The second Shareholders’ Rights Directive (EU) 2017/828 (SRD II) was due to be implemented into Irish law by 10 June 2019, but that has not yet happened. Implementing legislation in the form of a Statutory Instrument is expected.
SRD II in brief
- It implements transparency provisions which are applicable specifically to AIFMs, UCITS ManCos and SMICs.
- It introduces a new requirement to have a shareholder engagement policy -- or explain why one is not in place.
- It introduces a new requirement to disclose certain information annually to institutional investors with which a certain arrangement is in place.
- The Shareholders’ Rights Directive (SRD I) applied to listed companies having their registered office in a member state, including listed corporate UCITS and AIFs. Ireland exercised the member state discretion afforded in SRD I to exempt UCITS and AIFs. There are some similar discretions afforded to member states under SRD II, but we won’t know which of those that Ireland will take advantage of until the Irish implementing legislation for SRD II is available.
- It introduces enhanced transparency requirements in relation to shareholder engagement and investment strategy that apply to asset managers and institutional investors from June 2019.
Shareholders’ Rights Directive (SRD I)
SRD I, which came into force in 2009, aimed to enhance the rights of shareholders by imposing certain minimum standards on the exercise of voting rights attaching to shares in companies that have a registered office in the EU and are listed on an EU regulated market (EU investee companies). SRD II amends SRD I. It is likely that SRD II will allow some exemptions for listed UCITS and AIFs.
Who falls to be regulated under SRD II?
- MiFID firms
- AIFMs (it is unclear whether internally managed AIFs will be included)
- UCITS management companies
- UCITS self-managed funds
- EU life assurance companies
- Pension funds
New duty for asset managers to implement engagement policy or explain non-compliance
Asset managers and institutional investors are required to adopt on a “comply or explain basis” an “engagement policy”. The policy should describe how they integrate shareholder engagement into their investment strategy when they or the fund they manage are shareholders in EU investee companies (including listed UCITS and AIFs).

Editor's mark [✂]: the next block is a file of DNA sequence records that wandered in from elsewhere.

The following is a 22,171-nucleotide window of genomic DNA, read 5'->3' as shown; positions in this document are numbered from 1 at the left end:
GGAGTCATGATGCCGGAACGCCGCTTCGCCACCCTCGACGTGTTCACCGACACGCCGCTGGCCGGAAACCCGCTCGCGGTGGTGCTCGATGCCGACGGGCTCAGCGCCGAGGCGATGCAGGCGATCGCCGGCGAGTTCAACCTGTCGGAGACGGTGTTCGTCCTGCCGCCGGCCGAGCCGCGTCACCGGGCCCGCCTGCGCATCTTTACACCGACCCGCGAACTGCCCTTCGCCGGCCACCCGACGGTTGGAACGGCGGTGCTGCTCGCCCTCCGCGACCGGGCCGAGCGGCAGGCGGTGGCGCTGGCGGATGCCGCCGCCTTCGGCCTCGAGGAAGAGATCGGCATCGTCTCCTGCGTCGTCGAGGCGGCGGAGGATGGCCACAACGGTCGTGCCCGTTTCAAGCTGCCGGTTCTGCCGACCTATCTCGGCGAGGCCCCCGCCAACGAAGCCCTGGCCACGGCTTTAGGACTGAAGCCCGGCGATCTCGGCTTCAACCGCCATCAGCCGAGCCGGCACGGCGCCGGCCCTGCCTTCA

The policy should address how the asset manager:
- Monitors EU investee companies in respect of the EU investee company’s business strategy, financial and non-financial performance and risk, capital structure, and social and environmental impact and corporate governance.
- Interacts and cooperates with shareholders and other stakeholders in EU investee companies.
- Manages conflicts of interests with EU investee companies.
This policy must be made available free of charge on the asset manager’s website. The asset manager must also disclose on an annual basis how it has:
- implemented the policy, including a general description of voting behaviour
- voted in significant votes
- used the services of proxy advisors
- how it has cast votes in the general meetings of EU investee companies – this disclosure may exclude votes that are insignificant due to the subject matter of the vote or the size of the holdings in the EU investee company
Asset managers don’t have to put this policy in place, as it is a “comply or explain” obligation.
However, if it is decided not to have a policy, then there should be an explanation on its website setting out why the decision not to have such a policy is appropriate. Relevant factors might include:
- the nature, size and complexity of the asset manager and/or its funds under management
- the investment strategies of the funds (i.e. no investment in EU investee companies)
- the existence of another pre-existing group-level engagement policy
To be clear: an explanation for non-compliance with this requirement will have to be made available on the asset manager’s website.
Arrangements with “institutional investors”
Where asset managers invest on behalf of institutional investors, whether through separately-managed accounts or through funds, there will be obligations imposed on institutional investors that will oblige the institutional investor to disclose on its website certain aspects of its arrangements with asset managers including:
- how the asset manager is incentivised to align its investment strategy with the profile and duration of the institutional investor’s liabilities;
- how the asset manager is incentivised to make investment decisions based on the medium to long-term financial and non-financial performance of the EU investee company;
- how the institutional investor monitors portfolio turnover costs; and
- the duration of the arrangement with the asset manager.
If the arrangement with the asset manager does not contain one or more of the features listed above, the institutional investor must explain why not.
As a result of the requirements imposed on institutional investors, asset managers will be required to disclose to them how the asset manager:
- implements its investment strategy in a way that complies with the arrangements referred to above; and
- contributes to the medium to long term performance of the assets of the institutional investor or of the relevant fund.
This disclosure must focus on:
- medium to long-term investment risk
- portfolio composition
- turnover and turnover costs
- the use of proxy advisers
- policies on securities lending and conflicts of interest.
If the above information is already publicly available, there won’t be a requirement to provide the information to the institutional investor directly.
Due to equal treatment concerns the Irish legislation may require that this information be made available to all investors and not just institutional investors.